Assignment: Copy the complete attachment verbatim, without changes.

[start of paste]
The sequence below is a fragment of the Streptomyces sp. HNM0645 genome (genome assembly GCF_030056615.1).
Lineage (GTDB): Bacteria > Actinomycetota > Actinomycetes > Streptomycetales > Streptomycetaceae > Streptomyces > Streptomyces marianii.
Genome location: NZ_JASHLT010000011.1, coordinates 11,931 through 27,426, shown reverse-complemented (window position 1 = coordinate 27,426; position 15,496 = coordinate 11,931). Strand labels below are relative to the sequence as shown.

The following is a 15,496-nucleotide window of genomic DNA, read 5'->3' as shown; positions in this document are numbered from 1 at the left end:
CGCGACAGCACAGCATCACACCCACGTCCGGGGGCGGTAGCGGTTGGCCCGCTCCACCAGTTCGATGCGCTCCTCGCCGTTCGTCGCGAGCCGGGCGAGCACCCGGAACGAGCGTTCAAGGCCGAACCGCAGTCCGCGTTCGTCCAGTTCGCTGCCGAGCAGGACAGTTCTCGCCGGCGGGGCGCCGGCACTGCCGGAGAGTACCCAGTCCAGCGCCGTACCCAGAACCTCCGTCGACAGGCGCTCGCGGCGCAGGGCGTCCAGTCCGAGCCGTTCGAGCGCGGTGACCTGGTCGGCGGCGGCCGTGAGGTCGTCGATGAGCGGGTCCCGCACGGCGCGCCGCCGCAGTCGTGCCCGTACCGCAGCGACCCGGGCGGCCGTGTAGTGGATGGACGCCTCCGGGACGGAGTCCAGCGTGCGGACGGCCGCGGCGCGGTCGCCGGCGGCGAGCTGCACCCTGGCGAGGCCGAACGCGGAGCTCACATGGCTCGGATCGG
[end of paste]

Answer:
The sequence below is a fragment of the Streptomyces sp. HNM0645 genome (genome assembly GCF_030056615.1).
Lineage (GTDB): Bacteria > Actinomycetota > Actinomycetes > Streptomycetales > Streptomycetaceae > Streptomyces > Streptomyces marianii.
Genome location: NZ_JASHLT010000011.1, coordinates 11,931 through 27,426, shown reverse-complemented (window position 1 = coordinate 27,426; position 15,496 = coordinate 11,931). Strand labels below are relative to the sequence as shown.

The following is a 15,496-nucleotide window of genomic DNA, read 5'->3' as shown; positions in this document are numbered from 1 at the left end:
CGCGACAGCACAGCATCACACCCACGTCCGGGGGCGGTAGCGGTTGGCCCGCTCCACCAGTTCGATGCGCTCCTCGCCGTTCGTCGCGAGCCGGGCGAGCACCCGGAACGAGCGTTCAAGGCCGAACCGCAGTCCGCGTTCGTCCAGTTCGCTGCCGAGCAGGACAGTTCTCGCCGGCGGGGCGCCGGCACTGCCGGAGAGTACCCAGTCCAGCGCCGTACCCAGAACCTCCGTCGACAGGCGCTCGCGGCGCAGGGCGTCCAGTCCGAGCCGTTCGAGCGCGGTGACCTGGTCGGCGGCGGCCGTGAGGTCGTCGATGAGCGGGTCCCGCACGGCGCGCCGCCGCAGTCGTGCCCGTACCGCAGCGACCCGGGCGGCCGTGTAGTGGATGGACGCCTCCGGGACGGAGTCCAGCGTGCGGACGGCCGCGGCGCGGTCGCCGGCGGCGAGCTGCACCCTGGCGAGGCCGAACGCGGAGCTCACATGGCTCGGATCGG